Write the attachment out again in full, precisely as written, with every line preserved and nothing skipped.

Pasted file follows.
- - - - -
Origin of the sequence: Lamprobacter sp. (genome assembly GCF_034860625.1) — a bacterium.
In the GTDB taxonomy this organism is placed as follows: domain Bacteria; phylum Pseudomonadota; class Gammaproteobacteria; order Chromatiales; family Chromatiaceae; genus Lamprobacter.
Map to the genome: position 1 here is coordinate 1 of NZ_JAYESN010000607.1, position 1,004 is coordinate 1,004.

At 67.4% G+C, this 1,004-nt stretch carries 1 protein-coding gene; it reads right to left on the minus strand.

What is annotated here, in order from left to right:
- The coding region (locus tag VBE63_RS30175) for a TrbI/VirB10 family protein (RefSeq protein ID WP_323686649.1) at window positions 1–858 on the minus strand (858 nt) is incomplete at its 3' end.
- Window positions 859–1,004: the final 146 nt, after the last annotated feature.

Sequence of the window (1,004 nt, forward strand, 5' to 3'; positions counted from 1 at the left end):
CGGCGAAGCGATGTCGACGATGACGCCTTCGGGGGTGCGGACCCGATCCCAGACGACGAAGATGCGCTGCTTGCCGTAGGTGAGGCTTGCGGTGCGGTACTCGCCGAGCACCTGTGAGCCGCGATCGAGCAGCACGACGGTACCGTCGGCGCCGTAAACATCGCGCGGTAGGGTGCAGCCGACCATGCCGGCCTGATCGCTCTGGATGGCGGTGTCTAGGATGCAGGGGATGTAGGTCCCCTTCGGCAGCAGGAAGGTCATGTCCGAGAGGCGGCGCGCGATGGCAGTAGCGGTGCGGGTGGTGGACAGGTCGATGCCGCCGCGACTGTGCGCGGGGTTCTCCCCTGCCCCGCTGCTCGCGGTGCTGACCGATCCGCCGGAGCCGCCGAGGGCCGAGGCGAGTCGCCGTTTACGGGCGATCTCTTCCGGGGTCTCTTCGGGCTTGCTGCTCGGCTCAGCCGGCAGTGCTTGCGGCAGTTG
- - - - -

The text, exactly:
Origin of the sequence: Lamprobacter sp. (genome assembly GCF_034860625.1) — a bacterium.
In the GTDB taxonomy this organism is placed as follows: domain Bacteria; phylum Pseudomonadota; class Gammaproteobacteria; order Chromatiales; family Chromatiaceae; genus Lamprobacter.
Map to the genome: position 1 here is coordinate 1 of NZ_JAYESN010000607.1, position 1,004 is coordinate 1,004.

At 67.4% G+C, this 1,004-nt stretch carries 1 protein-coding gene; it reads right to left on the minus strand.

What is annotated here, in order from left to right:
- The coding region (locus tag VBE63_RS30175) for a TrbI/VirB10 family protein (RefSeq protein ID WP_323686649.1) at window positions 1–858 on the minus strand (858 nt) is incomplete at its 3' end.
- Window positions 859–1,004: the final 146 nt, after the last annotated feature.

Sequence of the window (1,004 nt, forward strand, 5' to 3'; positions counted from 1 at the left end):
CGGCGAAGCGATGTCGACGATGACGCCTTCGGGGGTGCGGACCCGATCCCAGACGACGAAGATGCGCTGCTTGCCGTAGGTGAGGCTTGCGGTGCGGTACTCGCCGAGCACCTGTGAGCCGCGATCGAGCAGCACGACGGTACCGTCGGCGCCGTAAACATCGCGCGGTAGGGTGCAGCCGACCATGCCGGCCTGATCGCTCTGGATGGCGGTGTCTAGGATGCAGGGGATGTAGGTCCCCTTCGGCAGCAGGAAGGTCATGTCCGAGAGGCGGCGCGCGATGGCAGTAGCGGTGCGGGTGGTGGACAGGTCGATGCCGCCGCGACTGTGCGCGGGGTTCTCCCCTGCCCCGCTGCTCGCGGTGCTGACCGATCCGCCGGAGCCGCCGAGGGCCGAGGCGAGTCGCCGTTTACGGGCGATCTCTTCCGGGGTCTCTTCGGGCTTGCTGCTCGGCTCAGCCGGCAGTGCTTGCGGCAGTTG